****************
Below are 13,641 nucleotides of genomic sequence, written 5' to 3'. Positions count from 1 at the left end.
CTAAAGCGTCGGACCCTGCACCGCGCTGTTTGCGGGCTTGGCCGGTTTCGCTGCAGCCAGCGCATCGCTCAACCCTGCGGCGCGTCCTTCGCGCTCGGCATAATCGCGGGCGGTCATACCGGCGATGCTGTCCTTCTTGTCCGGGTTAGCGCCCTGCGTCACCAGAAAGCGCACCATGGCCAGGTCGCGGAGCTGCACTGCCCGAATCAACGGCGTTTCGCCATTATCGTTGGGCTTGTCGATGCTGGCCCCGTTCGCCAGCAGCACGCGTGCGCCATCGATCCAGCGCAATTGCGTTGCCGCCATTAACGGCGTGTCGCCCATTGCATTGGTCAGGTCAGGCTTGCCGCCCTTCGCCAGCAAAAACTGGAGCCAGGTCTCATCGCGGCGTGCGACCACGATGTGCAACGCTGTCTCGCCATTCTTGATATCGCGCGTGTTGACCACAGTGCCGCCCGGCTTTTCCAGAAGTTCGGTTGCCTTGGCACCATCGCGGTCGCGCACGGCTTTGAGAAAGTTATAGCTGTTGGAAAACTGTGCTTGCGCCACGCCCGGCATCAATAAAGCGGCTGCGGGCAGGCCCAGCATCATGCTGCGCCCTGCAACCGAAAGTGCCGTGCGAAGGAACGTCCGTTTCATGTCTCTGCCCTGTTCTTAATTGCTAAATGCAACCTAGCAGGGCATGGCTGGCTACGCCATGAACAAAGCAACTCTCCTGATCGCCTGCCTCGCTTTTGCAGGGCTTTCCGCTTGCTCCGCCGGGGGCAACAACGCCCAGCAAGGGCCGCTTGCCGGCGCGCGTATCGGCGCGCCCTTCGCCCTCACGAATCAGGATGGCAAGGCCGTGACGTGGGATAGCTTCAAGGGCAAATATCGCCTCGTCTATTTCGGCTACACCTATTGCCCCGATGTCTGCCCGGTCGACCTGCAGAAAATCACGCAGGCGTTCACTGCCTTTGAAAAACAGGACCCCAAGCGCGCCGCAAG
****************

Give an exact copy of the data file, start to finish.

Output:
Below are 13,641 nucleotides of genomic sequence, written 5' to 3'. Positions count from 1 at the left end.
CTAAAGCGTCGGACCCTGCACCGCGCTGTTTGCGGGCTTGGCCGGTTTCGCTGCAGCCAGCGCATCGCTCAACCCTGCGGCGCGTCCTTCGCGCTCGGCATAATCGCGGGCGGTCATACCGGCGATGCTGTCCTTCTTGTCCGGGTTAGCGCCCTGCGTCACCAGAAAGCGCACCATGGCCAGGTCGCGGAGCTGCACTGCCCGAATCAACGGCGTTTCGCCATTATCGTTGGGCTTGTCGATGCTGGCCCCGTTCGCCAGCAGCACGCGTGCGCCATCGATCCAGCGCAATTGCGTTGCCGCCATTAACGGCGTGTCGCCCATTGCATTGGTCAGGTCAGGCTTGCCGCCCTTCGCCAGCAAAAACTGGAGCCAGGTCTCATCGCGGCGTGCGACCACGATGTGCAACGCTGTCTCGCCATTCTTGATATCGCGCGTGTTGACCACAGTGCCGCCCGGCTTTTCCAGAAGTTCGGTTGCCTTGGCACCATCGCGGTCGCGCACGGCTTTGAGAAAGTTATAGCTGTTGGAAAACTGTGCTTGCGCCACGCCCGGCATCAATAAAGCGGCTGCGGGCAGGCCCAGCATCATGCTGCGCCCTGCAACCGAAAGTGCCGTGCGAAGGAACGTCCGTTTCATGTCTCTGCCCTGTTCTTAATTGCTAAATGCAACCTAGCAGGGCATGGCTGGCTACGCCATGAACAAAGCAACTCTCCTGATCGCCTGCCTCGCTTTTGCAGGGCTTTCCGCTTGCTCCGCCGGGGGCAACAACGCCCAGCAAGGGCCGCTTGCCGGCGCGCGTATCGGCGCGCCCTTCGCCCTCACGAATCAGGATGGCAAGGCCGTGACGTGGGATAGCTTCAAGGGCAAATATCGCCTCGTCTATTTCGGCTACACCTATTGCCCCGATGTCTGCCCGGTCGACCTGCAGAAAATCACGCAGGCGTTCACTGCCTTTGAAAAACAGGACCCCAAGCGCGCCGCAAG